“Who is an American?”
Two public talks I attended this summer here in the Berkshires in Western Massachusetts addressed the question in two powerful ways. One brought a new perspective to what I thought I understood about the Founding Fathers and our founding documents. The other brought a voice from the past eerily to life as if he were talking about America today.
The first was a talk given by Kermit Roosevelt, author, Professor of Law at the University of Pennsylvania’s Law School, and a great-great- grandson of President Theodore Roosevelt. What he had to say about our founding documents was chilling but hopeful at the same time.
In this video, the noted constitutional scholar reveals the surprising fact that there are two constitutions – the much-vaunted document written by the Founding Fathers, and that which came about in the aftermath of the civil war, the so called “Reconstruction Constitution.”
That modern American society operates essentially under the tenets of this later constitution, while most rhetoric sings the praises of the earlier document is of profound importance, and Professor Roosevelt explains why: Here's the TedxBerkshires talk.
The second revelatory moment came with a performance called “Lincoln Speaks” in which the scholar Harold Holzer, along with professional actors, singers and local poo-bahs, raised Lincoln from the dead, reading his words from his private papers as well as from some of his most famous speeches.
The event, first performed back in 2015 for the 150th anniversary of the end of the civil war, was reprised this summer at Chesterwood, in Daniel Chester French’s studio, where the sculptor created the iconic statue of Lincoln which sits in Washington, DC.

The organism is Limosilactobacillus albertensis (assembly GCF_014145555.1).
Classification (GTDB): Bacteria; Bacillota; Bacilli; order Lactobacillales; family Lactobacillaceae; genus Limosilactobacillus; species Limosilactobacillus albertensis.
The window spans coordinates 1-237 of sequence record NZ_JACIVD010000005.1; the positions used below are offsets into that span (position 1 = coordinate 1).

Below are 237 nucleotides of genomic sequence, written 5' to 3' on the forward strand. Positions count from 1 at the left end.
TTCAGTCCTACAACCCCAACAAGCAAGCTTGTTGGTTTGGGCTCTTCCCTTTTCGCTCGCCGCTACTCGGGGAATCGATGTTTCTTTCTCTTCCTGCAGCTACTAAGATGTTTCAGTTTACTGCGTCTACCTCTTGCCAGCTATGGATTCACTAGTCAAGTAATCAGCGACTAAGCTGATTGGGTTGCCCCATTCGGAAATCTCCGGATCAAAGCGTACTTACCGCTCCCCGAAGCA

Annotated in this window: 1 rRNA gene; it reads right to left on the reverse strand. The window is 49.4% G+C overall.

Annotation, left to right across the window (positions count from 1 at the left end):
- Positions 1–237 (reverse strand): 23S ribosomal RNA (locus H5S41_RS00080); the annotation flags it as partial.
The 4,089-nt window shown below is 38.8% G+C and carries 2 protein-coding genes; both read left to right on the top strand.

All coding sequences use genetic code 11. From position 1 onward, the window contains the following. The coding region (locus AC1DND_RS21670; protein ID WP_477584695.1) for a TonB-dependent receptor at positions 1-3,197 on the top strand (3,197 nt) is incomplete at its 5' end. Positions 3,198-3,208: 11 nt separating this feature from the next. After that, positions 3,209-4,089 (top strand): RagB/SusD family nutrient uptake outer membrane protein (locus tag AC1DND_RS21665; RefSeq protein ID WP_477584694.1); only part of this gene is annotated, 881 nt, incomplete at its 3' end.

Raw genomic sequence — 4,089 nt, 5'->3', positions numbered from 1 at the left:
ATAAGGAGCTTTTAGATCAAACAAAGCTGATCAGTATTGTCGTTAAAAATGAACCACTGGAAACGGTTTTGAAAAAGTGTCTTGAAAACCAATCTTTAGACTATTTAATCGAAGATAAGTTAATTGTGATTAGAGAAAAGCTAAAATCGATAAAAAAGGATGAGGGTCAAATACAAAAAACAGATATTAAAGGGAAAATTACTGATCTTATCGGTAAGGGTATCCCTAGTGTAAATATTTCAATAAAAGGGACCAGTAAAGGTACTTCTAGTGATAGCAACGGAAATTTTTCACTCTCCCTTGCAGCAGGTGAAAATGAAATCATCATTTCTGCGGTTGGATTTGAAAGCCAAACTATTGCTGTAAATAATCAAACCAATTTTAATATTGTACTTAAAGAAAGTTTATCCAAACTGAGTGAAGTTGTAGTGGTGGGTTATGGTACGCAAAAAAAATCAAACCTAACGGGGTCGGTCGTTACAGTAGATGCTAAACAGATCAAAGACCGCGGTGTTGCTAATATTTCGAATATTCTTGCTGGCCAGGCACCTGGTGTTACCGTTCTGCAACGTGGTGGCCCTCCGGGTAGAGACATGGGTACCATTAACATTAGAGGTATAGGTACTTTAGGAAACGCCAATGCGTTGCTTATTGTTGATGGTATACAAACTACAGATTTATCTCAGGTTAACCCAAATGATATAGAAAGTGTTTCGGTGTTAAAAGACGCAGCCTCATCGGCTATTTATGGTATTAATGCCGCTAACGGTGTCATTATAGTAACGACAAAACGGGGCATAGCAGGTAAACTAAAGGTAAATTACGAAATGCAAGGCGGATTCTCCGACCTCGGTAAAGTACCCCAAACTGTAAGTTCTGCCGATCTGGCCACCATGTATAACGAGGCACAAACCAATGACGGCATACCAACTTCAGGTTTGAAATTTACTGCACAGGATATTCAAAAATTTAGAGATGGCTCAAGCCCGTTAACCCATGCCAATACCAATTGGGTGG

The passage which most struck me that day was an excerpt from a letter he wrote to his friend Joshua Speed back in August 24, 1855:
I am not a Know-Nothing. That is certain. How could I be? How can any one who abhors the oppression of negroes, be in favor or degrading classes of white people? Our progress in degeneracy appears to me to be pretty rapid. As a nation, we began by declaring that “all men are created equal.” We now practically read it “all men are created equal, except negroes.” When the Know-Nothings get control, it will read “all men are created equal, except negroes, and foreigners, and Catholics.” When it comes to this I should prefer emigrating to some country where they make no pretence of loving liberty - to Russia, for instance, where despotism can be taken pure, and without the base alloy of hypocracy [sic].
Mary will probably pass a day to two in Louisville in October. My kindest regards to Mrs. Speed. On the leading subject of this letter, I have more of her sympathy that I have of yours. And yet let me say I am
Yours friend forever
So what can we conclude from these two examples? Do we revert to the Founding Fathers' document? Or do we stick to the one we have, Lincoln's version, and strive for a more perfect union, with justice for all.
My Yellow Bowl Project hopes to spur discussion around these questions: Who is an American? What does citizenship mean? How long do you have to be in the US to be considered a bonafide member of this group?